Grady snuck into Coachella (he’s very vague on how) and that’s where he met Adam. He says, “If you haven’t noticed, I’m a pretty conversational person and I saw Adam with a group of chicks at Coachella and… actually I didn’t see Adam, I only saw the group of girls and Adam happened to be there. To delve into the group more effectively, I’m like ‘If i make friends with the guy maybe things will work out’ so I told him I was a musician and we fictitiously said ‘Yo let’s do things in the future’ and it was just concreted in Outside Lands.”
For a band that got started by meeting (sneaking) into festivals, it makes sense that they’re pounding the fest circuit this year. I saw them again at Hangout Fest with an early slot*. They played to a smaller crowd than at Coachella, but with the same amount of energy as they did in Coachella, this time with a basic-bitch inflatable swan named Chanice. That energy isn’t staged. I see bands at festivals that put on the same cookie-cutter show each time – I can finish the punchlines to their mid-set quips but these guys are honest. Grady even wandered out onto the stage early and said, “I can’t believe you’re here this early.” Their fans were DEDICATED. I met two girls that drove all the way from California just to see them.
Grady says, “At festivals, you’re one drop in a lake and if some people happen to swim through it’s pretty wicked. You don’t know whether they’re there as a stumble upon or they decided to see you instead of Gary Clark Jr. That’s what I was tripping on when we played Coachella. I was thinking ‘Oh my god all the people here are not seeing Gary Clark Jr. to see us that was pretty humbling.”
The style of music they created is hard to pin-point, but you can directly trace the folk and electronic influences. It’s soft and catchy. Loosen Up The Leash is their latest album. It’s about the ups and downs of casual relationships, getting in too deep emotionally and, the inevitable, someone getting hurt (preach guys, preach). The lyrics are honest and relatable, and I never relate to lyrics. They always seem too romanticised, but there’s lines that will just hit you. Grady sings, “I’m always straight with you, I wonder why you’re hiding from the truth, cause I can always tell so I can’t help from feeling used.” Equally as ear-wormy are “Tied” and “Middle”, but one of my standouts is “Tell Me I’m Alright” that perfectly recounts those sleepless nights not knowing where you stand with someone.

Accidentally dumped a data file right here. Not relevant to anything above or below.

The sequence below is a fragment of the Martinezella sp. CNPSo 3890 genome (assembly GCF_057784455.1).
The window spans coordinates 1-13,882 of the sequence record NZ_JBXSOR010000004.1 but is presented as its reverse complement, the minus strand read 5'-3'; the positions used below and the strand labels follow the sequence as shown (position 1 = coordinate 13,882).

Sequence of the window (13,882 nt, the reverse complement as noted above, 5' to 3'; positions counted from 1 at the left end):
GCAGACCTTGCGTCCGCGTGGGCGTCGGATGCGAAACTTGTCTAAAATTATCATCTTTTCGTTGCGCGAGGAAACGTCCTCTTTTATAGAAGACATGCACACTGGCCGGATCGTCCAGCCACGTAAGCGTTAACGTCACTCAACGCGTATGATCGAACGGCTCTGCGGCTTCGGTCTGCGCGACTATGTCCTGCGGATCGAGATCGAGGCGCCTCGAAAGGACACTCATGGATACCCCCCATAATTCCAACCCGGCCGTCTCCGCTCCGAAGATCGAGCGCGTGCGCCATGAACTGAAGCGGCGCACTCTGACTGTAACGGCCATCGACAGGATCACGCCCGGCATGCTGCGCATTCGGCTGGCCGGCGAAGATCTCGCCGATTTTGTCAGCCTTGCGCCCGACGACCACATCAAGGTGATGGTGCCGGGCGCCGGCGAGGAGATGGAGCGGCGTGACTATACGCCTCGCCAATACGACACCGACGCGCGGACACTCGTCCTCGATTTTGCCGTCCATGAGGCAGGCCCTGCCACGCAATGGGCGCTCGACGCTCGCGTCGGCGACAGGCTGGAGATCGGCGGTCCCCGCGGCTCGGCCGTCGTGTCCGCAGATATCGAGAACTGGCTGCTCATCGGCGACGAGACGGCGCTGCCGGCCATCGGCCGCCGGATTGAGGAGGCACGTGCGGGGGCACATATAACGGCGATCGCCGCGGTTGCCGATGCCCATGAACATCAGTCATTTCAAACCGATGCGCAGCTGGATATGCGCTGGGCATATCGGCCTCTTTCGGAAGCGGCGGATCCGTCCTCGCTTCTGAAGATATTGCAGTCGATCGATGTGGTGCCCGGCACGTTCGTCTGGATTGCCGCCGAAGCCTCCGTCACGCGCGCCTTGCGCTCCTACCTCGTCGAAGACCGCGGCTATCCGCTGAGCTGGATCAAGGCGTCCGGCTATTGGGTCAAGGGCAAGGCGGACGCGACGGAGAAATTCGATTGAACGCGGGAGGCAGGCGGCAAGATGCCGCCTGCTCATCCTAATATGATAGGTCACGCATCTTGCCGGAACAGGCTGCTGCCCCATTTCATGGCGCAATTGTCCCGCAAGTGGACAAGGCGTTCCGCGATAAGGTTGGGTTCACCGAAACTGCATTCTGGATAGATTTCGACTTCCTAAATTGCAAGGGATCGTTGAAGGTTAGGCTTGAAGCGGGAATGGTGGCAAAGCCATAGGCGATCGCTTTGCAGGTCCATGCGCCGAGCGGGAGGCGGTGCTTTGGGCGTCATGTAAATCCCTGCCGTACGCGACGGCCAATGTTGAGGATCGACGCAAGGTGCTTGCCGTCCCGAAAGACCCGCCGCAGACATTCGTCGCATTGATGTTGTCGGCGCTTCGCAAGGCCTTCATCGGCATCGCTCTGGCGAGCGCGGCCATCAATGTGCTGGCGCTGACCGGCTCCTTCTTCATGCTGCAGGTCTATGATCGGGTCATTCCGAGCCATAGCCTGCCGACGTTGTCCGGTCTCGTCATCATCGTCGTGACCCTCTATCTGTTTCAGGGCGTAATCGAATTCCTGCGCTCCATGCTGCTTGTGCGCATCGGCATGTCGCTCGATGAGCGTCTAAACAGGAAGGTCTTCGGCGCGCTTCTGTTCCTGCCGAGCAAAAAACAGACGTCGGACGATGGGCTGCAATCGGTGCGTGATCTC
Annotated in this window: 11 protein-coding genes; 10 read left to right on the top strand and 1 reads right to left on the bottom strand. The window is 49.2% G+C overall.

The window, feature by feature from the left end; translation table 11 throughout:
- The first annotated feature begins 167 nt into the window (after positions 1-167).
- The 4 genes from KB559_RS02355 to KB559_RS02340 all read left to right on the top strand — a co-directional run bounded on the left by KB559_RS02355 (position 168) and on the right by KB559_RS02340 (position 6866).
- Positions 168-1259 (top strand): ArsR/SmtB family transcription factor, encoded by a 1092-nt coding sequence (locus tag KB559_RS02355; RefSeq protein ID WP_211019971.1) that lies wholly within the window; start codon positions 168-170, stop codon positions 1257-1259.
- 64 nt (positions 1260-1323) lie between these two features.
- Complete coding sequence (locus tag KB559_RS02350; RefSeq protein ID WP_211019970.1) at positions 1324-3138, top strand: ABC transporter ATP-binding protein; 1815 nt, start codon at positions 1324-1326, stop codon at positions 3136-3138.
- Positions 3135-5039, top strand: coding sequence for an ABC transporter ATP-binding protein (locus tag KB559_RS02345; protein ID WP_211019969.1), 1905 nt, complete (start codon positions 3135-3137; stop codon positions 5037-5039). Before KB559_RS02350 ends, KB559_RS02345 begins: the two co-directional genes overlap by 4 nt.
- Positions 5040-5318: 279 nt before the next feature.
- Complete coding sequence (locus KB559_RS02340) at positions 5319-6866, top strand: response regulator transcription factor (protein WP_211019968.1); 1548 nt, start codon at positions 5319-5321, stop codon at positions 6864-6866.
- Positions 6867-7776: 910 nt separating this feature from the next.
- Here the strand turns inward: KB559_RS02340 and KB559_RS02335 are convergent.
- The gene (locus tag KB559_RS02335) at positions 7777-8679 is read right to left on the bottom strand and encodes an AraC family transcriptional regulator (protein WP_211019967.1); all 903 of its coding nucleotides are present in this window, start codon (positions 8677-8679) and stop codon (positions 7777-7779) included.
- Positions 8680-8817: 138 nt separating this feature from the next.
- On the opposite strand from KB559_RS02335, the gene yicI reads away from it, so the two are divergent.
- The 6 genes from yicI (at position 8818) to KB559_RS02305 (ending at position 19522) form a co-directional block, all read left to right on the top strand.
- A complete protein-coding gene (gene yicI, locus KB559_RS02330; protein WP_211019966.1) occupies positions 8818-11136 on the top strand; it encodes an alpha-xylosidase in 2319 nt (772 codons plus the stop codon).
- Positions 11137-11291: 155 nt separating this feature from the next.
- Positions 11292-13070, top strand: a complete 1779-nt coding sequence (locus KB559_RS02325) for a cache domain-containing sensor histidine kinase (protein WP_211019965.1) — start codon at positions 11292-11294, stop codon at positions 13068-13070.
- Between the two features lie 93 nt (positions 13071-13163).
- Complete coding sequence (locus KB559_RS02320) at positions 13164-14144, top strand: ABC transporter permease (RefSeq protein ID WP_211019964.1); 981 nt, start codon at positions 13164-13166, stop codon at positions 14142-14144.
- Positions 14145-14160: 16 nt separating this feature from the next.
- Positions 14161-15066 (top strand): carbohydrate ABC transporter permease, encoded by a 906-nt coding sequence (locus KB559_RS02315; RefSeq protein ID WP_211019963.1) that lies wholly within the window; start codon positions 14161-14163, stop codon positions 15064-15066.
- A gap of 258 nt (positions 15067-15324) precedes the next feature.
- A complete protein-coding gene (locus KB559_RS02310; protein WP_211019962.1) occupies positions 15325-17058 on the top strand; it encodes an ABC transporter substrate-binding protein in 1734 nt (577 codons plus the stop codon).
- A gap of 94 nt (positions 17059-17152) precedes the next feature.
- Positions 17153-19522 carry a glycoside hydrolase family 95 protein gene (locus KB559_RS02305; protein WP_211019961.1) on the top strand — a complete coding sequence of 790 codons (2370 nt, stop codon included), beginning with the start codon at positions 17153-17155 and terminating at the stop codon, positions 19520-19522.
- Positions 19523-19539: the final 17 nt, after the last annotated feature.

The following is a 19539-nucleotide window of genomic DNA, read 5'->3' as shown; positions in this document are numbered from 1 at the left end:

Grady says their music is made by, “A lot of fussing and fighting and throwing things. It’s like the creation of a planet. It’s violent and intense at first. The dust settles and there’s something new. We came from two such different places that the sound of this was like an amalgamation of mercury and hydrogen – it was an explosion of magic. I think when you get two really distinct things you make something new.”
Grady and Adam are those two really distinct things. Adam is from the analog club, with a love for folk and Americana, while Grady is more on the electronic side. I love the idea of two people with completely different musical mindsets teaching each other about their favorite sounds.
Adam says, “That’s the kind of the dichotomy that works between us in terms of music. I’m very much from the analog school. Where I’ve come to accept electronic music and even learned to produce with it. I think it depends on the core of the song and the artist because electronic music can be super artistic and cutting-edge, and next level and what’s new. And at the same time I’ve heard very repetitive, very bad electronic music where I say ‘this is not creative…this has been done a million times’.”
Grady responds, “It’s about familiarity and being open-minded…when you’re kind of standing back it’s hard to appreciate all the intricacies that go into something. Adam opened me up to country music and Americana. I kind of always thought it was ‘give your dog a bone’ type stuff, but it’s really soulful music, and it just takes getting familiarized with it.”
People can jump to conclusions when they think “electronic”. It really has opened up a lot of possibilities for musicians. Strangers You Know make an art of incorporating both electronic sounds and their instruments. During a live-performance it’s pretty amazing to watch Adam run around the stage playing drums, guitar, and a thousand instruments. It’s that talent and innovation that sets them apart. Their ability to use technology with classic instrumentation.
Grady says, “We’re not revolutionaries. We’re not here with a big political message. Music is about a collective feeling. That’s what it is for me. That’s what I connect with the most. When I hear a song and think ‘damn I wish I’d written that because that’s exactly what I wanted to say’ that’s what people connect with. The message is: I’ve been there, I’m there for you.”
*Ed note: Grady actually approached me and asked me to go to his show at Hangout Fest and I found it really endearing. I love that bands big enough to play festivals will ask someone to go to their show, they had been on my lineup since i saw them months before.